The Indian Publishing Industry: An Interesting Mix of the Feudal and the Millennial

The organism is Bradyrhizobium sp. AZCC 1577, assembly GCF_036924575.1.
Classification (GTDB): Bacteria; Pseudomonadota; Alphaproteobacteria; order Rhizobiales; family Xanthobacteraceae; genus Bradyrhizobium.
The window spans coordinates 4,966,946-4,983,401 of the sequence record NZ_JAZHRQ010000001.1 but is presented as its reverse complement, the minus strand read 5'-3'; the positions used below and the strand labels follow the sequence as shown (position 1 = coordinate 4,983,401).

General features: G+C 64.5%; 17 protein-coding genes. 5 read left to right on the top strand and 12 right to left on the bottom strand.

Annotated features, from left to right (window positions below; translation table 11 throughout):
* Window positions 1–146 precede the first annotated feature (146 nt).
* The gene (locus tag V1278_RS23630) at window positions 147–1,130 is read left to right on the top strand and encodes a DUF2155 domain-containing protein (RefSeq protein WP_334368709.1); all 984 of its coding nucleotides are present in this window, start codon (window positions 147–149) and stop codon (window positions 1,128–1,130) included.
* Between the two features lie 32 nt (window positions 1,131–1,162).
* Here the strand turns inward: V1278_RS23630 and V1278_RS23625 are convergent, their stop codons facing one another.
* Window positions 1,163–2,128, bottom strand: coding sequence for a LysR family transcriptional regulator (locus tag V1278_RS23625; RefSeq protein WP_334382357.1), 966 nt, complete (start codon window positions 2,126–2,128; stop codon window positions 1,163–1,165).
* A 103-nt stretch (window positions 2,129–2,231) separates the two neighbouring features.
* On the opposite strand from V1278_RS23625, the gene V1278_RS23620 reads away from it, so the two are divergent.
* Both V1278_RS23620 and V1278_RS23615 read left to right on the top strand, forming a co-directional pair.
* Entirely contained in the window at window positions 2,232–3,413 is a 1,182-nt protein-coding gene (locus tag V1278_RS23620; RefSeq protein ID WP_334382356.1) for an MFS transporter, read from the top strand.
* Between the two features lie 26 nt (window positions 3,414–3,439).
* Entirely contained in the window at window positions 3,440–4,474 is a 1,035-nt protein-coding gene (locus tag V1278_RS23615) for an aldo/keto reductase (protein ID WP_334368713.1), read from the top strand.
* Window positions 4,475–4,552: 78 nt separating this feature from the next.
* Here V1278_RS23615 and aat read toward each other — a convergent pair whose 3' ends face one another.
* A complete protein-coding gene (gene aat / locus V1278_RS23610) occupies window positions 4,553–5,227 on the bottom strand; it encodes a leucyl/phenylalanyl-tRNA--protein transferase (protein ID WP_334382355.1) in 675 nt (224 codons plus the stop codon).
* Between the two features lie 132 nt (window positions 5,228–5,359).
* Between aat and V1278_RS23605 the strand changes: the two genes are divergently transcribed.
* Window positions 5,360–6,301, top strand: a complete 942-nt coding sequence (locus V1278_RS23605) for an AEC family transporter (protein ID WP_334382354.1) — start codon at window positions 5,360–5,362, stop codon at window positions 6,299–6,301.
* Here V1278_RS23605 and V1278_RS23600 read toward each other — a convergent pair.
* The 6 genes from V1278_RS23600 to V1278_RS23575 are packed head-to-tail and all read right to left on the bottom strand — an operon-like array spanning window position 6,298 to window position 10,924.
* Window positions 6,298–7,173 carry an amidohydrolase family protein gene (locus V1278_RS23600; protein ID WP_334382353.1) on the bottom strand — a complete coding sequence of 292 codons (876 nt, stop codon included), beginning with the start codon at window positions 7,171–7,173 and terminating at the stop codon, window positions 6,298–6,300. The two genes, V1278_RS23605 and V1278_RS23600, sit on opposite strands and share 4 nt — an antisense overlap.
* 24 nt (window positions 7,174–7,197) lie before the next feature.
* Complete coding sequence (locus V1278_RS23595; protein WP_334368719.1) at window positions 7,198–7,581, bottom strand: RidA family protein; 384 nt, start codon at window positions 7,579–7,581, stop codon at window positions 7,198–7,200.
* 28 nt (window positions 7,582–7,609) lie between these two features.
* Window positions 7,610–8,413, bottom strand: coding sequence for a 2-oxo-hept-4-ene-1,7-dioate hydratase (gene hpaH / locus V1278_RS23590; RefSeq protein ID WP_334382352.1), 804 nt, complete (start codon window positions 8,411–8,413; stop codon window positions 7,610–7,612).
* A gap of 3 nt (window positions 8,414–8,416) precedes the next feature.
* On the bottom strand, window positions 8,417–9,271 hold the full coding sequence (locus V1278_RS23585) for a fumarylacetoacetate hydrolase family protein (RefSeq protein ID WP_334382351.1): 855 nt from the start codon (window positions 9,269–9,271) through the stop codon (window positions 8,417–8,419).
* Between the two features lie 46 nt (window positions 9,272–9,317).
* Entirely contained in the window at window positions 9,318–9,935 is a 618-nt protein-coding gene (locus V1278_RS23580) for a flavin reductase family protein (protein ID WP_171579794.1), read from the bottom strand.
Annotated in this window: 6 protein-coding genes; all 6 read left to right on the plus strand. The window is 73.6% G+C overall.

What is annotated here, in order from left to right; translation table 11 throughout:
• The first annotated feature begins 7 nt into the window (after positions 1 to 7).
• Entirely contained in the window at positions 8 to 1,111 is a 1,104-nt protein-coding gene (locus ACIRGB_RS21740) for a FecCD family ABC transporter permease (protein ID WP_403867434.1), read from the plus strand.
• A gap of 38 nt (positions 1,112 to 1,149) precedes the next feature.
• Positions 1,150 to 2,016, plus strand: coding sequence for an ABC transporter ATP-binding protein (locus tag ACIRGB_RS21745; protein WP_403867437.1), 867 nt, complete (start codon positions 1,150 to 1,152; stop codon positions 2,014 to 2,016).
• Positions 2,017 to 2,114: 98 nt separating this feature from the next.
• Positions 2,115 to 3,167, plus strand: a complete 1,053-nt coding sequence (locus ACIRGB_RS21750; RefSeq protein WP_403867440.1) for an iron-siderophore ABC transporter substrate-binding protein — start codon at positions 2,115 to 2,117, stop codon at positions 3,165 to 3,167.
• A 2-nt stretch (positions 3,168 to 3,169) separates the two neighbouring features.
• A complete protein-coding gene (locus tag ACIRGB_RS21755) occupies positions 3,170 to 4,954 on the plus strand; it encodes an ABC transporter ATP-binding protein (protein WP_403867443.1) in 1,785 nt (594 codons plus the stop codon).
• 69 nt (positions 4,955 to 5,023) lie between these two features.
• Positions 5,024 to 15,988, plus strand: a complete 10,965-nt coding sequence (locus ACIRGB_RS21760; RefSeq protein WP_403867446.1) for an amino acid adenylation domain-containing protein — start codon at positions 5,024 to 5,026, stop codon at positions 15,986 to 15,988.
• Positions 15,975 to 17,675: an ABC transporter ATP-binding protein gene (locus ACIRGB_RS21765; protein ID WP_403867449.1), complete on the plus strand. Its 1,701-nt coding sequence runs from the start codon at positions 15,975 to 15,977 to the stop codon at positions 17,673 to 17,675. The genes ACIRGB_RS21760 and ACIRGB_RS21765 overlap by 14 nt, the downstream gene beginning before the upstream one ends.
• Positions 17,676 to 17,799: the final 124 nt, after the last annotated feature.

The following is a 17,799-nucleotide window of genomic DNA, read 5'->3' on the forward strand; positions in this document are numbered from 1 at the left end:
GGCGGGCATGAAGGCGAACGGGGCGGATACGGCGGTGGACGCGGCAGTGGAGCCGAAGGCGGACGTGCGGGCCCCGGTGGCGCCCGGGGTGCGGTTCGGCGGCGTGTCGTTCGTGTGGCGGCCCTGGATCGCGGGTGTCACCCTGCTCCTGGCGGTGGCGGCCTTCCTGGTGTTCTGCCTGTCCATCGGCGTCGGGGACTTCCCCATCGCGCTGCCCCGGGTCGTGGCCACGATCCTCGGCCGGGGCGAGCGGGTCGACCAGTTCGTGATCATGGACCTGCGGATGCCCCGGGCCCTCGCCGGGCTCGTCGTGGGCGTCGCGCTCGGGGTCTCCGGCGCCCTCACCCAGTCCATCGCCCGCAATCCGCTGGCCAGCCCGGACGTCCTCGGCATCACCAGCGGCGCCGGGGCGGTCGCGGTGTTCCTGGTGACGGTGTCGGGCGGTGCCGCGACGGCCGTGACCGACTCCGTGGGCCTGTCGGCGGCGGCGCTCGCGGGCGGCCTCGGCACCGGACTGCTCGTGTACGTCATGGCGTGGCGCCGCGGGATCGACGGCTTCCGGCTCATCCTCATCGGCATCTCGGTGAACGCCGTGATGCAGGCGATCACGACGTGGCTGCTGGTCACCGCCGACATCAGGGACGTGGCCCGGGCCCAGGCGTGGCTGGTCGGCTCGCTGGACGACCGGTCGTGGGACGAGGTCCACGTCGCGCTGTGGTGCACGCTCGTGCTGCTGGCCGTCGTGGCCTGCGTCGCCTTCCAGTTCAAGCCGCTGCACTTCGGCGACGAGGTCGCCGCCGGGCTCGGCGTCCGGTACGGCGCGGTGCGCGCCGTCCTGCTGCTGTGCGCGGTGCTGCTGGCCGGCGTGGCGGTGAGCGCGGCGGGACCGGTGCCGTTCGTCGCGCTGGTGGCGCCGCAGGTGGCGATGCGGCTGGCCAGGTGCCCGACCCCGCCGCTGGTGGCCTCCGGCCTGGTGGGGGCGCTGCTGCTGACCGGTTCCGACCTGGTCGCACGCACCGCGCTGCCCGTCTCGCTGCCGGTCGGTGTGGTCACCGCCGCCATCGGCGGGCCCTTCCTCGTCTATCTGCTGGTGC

I joined the publishing industry as a copyeditor working for the New Delhi-based office of a large multinational trade publisher in 1998. This was a few years after the liberalization of Indian economic policies in 1991, which aimed at expanding the role of foreign investment in order to make the Indian economy more oriented to the global market. Arundhati Roy had just won the Booker Prize, and multinational publishing houses from the West were once again eyeing India to set up offices (the first wave of interest in India had occurred soon after Indian independence). The biggest excitement—or nervousness, depending on what your business model looked like—at that moment was about the arrival of chain bookstores, a phenomenon which after the initial fanfare never really took off in India. Twenty years on, the industry looks entirely different, and yet you turn a corner and bump into the same faces who were around two decades ago. Many other “landmark” moments such as the inauguration of online retail and the emergence of the eBook and eReaders have been anticipated and addressed in these two decades. As things stand now in the industry, we have a number of multinationals with their own offices located in India (mostly in Delhi, which has always been the hub of the book industry in the country). The BPO sector is huge and plays a major role in the profitability and incredible growth story of the Indian publishing industry over the last 20 years. Digital printing is the order of the day, and everyone is looking for better machines to make costs even more viable by printing faster than they are now. POD, or print on demand, has revolutionized the availability of the printed book once more, even though bookstores have had to radically redefine themselves in order to survive. In a developing country like India, where complete literacy still remains an unrealized goal, general and trade titles might make a lot of book news, but it is the textbooks sector that rules the roost, followed at some distance by academic books. An industry notorious for not having been able to produce any statistics for its various sector parameters got a shot in the arm in terms of how the world perceived it with the Nielsen India Book Market Report, which valued Indian publishing at USD 3.9 million and pegged growth in the industry at an astonishing 20 percent annually.[10]